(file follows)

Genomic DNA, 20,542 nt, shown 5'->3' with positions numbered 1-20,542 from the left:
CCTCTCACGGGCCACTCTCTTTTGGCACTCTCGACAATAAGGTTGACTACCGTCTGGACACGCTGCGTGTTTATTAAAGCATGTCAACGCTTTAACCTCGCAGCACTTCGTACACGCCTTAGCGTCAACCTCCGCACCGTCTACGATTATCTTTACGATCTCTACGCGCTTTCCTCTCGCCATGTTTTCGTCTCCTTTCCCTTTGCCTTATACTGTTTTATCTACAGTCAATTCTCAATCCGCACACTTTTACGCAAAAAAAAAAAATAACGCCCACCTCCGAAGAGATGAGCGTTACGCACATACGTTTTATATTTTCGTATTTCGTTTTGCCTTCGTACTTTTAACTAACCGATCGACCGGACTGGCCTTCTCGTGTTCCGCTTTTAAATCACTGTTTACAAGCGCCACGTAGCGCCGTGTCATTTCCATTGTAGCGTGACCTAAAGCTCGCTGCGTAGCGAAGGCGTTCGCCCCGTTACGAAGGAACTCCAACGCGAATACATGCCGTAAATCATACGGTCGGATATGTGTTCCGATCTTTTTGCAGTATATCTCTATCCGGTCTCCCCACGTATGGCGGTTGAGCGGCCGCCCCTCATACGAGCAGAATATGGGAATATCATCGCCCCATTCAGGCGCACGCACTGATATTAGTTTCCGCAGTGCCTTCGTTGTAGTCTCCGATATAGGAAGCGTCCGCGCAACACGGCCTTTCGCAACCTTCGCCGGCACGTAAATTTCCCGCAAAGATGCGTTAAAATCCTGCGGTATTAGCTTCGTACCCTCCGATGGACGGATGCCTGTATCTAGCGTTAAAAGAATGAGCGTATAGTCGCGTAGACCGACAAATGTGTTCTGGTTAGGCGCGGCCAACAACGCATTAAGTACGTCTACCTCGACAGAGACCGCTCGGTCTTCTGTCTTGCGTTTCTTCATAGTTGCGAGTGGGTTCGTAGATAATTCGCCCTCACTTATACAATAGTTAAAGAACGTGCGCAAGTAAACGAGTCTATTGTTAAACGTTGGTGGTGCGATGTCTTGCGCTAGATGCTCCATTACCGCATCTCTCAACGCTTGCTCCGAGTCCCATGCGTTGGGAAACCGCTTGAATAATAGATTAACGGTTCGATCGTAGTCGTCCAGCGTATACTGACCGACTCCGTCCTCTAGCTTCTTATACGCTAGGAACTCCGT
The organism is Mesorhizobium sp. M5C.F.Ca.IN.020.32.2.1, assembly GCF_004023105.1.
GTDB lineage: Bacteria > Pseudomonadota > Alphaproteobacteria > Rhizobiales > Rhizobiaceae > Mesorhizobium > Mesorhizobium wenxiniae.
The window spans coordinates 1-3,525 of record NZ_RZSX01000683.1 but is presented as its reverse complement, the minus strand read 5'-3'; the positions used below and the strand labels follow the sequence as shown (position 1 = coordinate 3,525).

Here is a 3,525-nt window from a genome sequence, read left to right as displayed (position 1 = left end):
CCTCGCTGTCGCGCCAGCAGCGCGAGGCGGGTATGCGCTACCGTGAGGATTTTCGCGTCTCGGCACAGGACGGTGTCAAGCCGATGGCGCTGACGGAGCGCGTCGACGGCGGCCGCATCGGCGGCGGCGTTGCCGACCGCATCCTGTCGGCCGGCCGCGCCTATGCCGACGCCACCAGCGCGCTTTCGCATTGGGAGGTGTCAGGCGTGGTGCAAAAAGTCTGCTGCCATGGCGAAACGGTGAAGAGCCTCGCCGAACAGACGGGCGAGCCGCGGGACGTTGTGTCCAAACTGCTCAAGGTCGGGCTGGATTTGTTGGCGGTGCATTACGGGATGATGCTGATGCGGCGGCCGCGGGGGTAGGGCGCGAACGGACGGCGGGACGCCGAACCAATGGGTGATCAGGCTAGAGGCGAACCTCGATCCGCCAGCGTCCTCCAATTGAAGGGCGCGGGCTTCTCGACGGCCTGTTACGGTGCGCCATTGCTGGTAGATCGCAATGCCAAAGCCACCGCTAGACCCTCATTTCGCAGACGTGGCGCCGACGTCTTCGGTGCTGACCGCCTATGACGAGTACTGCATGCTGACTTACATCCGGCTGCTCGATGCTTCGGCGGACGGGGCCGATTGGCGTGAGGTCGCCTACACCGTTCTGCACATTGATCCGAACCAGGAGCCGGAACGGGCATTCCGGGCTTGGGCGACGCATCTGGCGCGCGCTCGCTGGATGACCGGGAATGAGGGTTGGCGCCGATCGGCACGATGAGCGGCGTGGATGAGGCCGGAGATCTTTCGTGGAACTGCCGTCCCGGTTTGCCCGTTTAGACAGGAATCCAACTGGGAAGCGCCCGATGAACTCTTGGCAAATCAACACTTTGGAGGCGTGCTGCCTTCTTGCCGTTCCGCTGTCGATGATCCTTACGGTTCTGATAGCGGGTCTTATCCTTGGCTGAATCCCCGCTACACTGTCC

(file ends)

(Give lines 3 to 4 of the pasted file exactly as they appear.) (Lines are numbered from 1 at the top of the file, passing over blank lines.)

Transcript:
The organism is Mesorhizobium sp. M5C.F.Ca.IN.020.32.2.1, assembly GCF_004023105.1.
GTDB lineage: Bacteria > Pseudomonadota > Alphaproteobacteria > Rhizobiales > Rhizobiaceae > Mesorhizobium > Mesorhizobium wenxiniae.